Isaac Phiri (8)- Isaac’s picture was chosen to be on the cover of WORLD Magazine that contained the article, which brought us to Zambia. He knows English very well for his age because his grandmother used to speak it to him. He is a very bright boy and already is working on his multiplication!

Gift ? (?)- Gift is a small boy with a big heart that is showed through his gigantic smiles. He is so cute that he reminds me of an overgrown baby! He has the brightest smile and loves to help people. One night I saw him trying to bring in a chair that was three times his size. Finally, after several long tries, he said, “Auntie, help?”

Sharon Shaila (?)- What a beautiful girl Sharon is! Her eyes express all her emotions.

Joyce ? (?)- Joyce is a tiny girl. Very vivacious and cheerful, and makes everything into a game. Please pray for her especially. She has a hip problem that may need surgery and gives her a severe limp.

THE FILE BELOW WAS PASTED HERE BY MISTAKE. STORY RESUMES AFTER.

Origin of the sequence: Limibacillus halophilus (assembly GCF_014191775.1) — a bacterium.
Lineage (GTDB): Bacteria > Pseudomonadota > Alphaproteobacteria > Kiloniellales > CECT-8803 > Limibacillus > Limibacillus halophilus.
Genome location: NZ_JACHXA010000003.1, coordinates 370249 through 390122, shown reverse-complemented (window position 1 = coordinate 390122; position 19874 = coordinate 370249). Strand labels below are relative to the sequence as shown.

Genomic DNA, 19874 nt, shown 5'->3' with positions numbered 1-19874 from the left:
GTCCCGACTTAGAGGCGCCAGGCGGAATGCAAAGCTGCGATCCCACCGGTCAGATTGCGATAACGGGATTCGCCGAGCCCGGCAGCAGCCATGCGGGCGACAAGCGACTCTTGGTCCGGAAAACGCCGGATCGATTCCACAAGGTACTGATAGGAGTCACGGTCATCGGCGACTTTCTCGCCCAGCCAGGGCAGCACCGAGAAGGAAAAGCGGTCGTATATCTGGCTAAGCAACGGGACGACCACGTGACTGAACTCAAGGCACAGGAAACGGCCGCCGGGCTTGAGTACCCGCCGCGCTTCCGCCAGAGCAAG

Docklin ? (?)- Docklin is definitely the baby of the village. She is three going on four, but will tell you that she is six, or seven, or eight! She is very sweet and loves to read books with people. I can hear her even now saying, “Auntie, Auntie, come play!”

Telness ? (?)- Telness is a very quiet boy – often very serious. He does want to learn and does his best, though.

Roman ? (?)- Before Roman came to the Village of Hope, he was living with his grandparents. He didn’t go to school. He did work for his grandparents. Before he was taken to the Village, his grandparents told him he was being taken to a place where they sacrificed children. They were Satanists. Roman screamed and kicked and cried for several days at the Village of Hope because he believed his grandparents. Now he is settling into a new way of life. He smiles a lot because he has hope and feels loved. He loves books and is quite a good artist.

Shapie ? (?)- Shapie is a quiet boy who is an eager learner. He loves to build things and loves books.

Adam ? (?)- Adam has a winsome smile and loves the Lincoln logs. He also was fascinated with Joe’s watch.

Maggie ? (?)- Maggie has a very sweet smile. She is a wonderful helper. Her housemother, Rose, often asks her to help. As you can see, she really enjoyed the lincoln logs too.

“Pure religion and undefiled before God and the Father is this: to visit the fatherless and widows in their affliction, and to keep himself unspotted from the world.” –James 1:27